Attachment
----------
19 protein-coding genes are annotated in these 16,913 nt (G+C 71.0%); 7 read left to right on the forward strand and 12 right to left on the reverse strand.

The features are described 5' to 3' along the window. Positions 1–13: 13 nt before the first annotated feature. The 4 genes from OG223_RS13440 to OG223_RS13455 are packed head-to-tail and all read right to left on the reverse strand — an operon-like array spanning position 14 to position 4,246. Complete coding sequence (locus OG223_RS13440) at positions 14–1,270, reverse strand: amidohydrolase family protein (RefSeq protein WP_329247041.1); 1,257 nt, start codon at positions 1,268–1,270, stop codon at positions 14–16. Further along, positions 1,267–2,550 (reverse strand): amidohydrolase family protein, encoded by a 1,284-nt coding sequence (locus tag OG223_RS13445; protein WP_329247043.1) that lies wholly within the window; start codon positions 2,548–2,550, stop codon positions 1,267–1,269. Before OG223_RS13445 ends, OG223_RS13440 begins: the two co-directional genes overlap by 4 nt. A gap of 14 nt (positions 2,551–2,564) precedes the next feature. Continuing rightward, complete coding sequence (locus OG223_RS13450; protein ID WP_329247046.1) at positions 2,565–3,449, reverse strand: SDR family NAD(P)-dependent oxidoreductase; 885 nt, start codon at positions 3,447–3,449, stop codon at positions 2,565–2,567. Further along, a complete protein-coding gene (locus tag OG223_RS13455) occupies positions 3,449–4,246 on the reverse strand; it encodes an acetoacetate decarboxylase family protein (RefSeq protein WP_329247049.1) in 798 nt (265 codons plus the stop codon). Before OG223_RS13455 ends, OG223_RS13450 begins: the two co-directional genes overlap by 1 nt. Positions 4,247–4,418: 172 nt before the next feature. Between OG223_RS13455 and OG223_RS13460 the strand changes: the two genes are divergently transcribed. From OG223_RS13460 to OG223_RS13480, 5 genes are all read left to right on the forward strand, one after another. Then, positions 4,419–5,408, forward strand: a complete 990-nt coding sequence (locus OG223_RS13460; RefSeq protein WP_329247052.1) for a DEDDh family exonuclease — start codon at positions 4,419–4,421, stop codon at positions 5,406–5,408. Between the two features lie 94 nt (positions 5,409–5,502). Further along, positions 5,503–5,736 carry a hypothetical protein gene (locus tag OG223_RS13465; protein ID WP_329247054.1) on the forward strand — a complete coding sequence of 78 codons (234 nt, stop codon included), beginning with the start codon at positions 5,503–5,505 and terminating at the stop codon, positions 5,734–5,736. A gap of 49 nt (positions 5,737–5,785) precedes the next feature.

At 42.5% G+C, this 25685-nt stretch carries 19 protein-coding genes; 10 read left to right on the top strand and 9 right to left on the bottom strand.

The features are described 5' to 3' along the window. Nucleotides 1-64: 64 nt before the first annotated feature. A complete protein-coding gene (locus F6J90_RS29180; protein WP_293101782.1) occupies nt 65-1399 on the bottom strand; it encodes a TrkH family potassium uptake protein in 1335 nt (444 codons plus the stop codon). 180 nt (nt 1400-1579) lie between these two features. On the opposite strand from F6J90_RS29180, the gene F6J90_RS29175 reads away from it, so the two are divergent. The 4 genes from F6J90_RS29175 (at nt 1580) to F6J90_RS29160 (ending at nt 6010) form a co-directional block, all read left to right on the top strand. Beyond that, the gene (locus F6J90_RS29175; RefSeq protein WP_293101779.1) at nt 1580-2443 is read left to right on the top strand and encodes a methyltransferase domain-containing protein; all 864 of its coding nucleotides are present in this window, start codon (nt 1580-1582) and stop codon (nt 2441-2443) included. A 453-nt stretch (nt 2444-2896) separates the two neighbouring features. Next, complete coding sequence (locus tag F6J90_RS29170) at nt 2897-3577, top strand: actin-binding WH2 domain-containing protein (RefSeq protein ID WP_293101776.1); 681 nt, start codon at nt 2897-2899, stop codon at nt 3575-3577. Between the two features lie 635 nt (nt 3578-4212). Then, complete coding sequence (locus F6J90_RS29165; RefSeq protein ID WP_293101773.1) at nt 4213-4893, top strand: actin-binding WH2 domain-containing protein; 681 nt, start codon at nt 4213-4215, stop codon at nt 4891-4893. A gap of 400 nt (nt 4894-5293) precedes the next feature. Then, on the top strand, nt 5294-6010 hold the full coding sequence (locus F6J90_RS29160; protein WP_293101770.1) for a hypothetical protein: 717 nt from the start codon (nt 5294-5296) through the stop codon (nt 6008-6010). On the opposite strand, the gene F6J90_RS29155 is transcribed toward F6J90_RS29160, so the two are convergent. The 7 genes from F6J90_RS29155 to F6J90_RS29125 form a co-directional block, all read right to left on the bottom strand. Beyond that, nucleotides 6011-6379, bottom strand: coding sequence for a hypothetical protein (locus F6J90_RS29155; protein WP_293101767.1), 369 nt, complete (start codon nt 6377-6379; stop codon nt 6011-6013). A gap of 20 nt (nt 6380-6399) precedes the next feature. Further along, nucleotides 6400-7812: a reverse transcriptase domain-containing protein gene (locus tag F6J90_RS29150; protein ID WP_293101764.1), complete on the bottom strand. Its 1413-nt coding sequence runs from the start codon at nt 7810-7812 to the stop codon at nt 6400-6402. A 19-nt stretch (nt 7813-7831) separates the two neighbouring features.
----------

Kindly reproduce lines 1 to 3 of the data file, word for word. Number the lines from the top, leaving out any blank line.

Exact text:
19 protein-coding genes are annotated in these 16,913 nt (G+C 71.0%); 7 read left to right on the forward strand and 12 right to left on the reverse strand.

The features are described 5' to 3' along the window. Positions 1–13: 13 nt before the first annotated feature. The 4 genes from OG223_RS13440 to OG223_RS13455 are packed head-to-tail and all read right to left on the reverse strand — an operon-like array spanning position 14 to position 4,246. Complete coding sequence (locus OG223_RS13440) at positions 14–1,270, reverse strand: amidohydrolase family protein (RefSeq protein WP_329247041.1); 1,257 nt, start codon at positions 1,268–1,270, stop codon at positions 14–16. Further along, positions 1,267–2,550 (reverse strand): amidohydrolase family protein, encoded by a 1,284-nt coding sequence (locus tag OG223_RS13445; protein WP_329247043.1) that lies wholly within the window; start codon positions 2,548–2,550, stop codon positions 1,267–1,269. Before OG223_RS13445 ends, OG223_RS13440 begins: the two co-directional genes overlap by 4 nt. A gap of 14 nt (positions 2,551–2,564) precedes the next feature. Continuing rightward, complete coding sequence (locus OG223_RS13450; protein ID WP_329247046.1) at positions 2,565–3,449, reverse strand: SDR family NAD(P)-dependent oxidoreductase; 885 nt, start codon at positions 3,447–3,449, stop codon at positions 2,565–2,567. Further along, a complete protein-coding gene (locus tag OG223_RS13455) occupies positions 3,449–4,246 on the reverse strand; it encodes an acetoacetate decarboxylase family protein (RefSeq protein WP_329247049.1) in 798 nt (265 codons plus the stop codon). Before OG223_RS13455 ends, OG223_RS13450 begins: the two co-directional genes overlap by 1 nt. Positions 4,247–4,418: 172 nt before the next feature. Between OG223_RS13455 and OG223_RS13460 the strand changes: the two genes are divergently transcribed. From OG223_RS13460 to OG223_RS13480, 5 genes are all read left to right on the forward strand, one after another. Then, positions 4,419–5,408, forward strand: a complete 990-nt coding sequence (locus OG223_RS13460; RefSeq protein WP_329247052.1) for a DEDDh family exonuclease — start codon at positions 4,419–4,421, stop codon at positions 5,406–5,408. Between the two features lie 94 nt (positions 5,409–5,502). Further along, positions 5,503–5,736 carry a hypothetical protein gene (locus tag OG223_RS13465; protein ID WP_329247054.1) on the forward strand — a complete coding sequence of 78 codons (234 nt, stop codon included), beginning with the start codon at positions 5,503–5,505 and terminating at the stop codon, positions 5,734–5,736. A gap of 49 nt (positions 5,737–5,785) precedes the next feature.

At 42.5% G+C, this 25685-nt stretch carries 19 protein-coding genes; 10 read left to right on the top strand and 9 right to left on the bottom strand.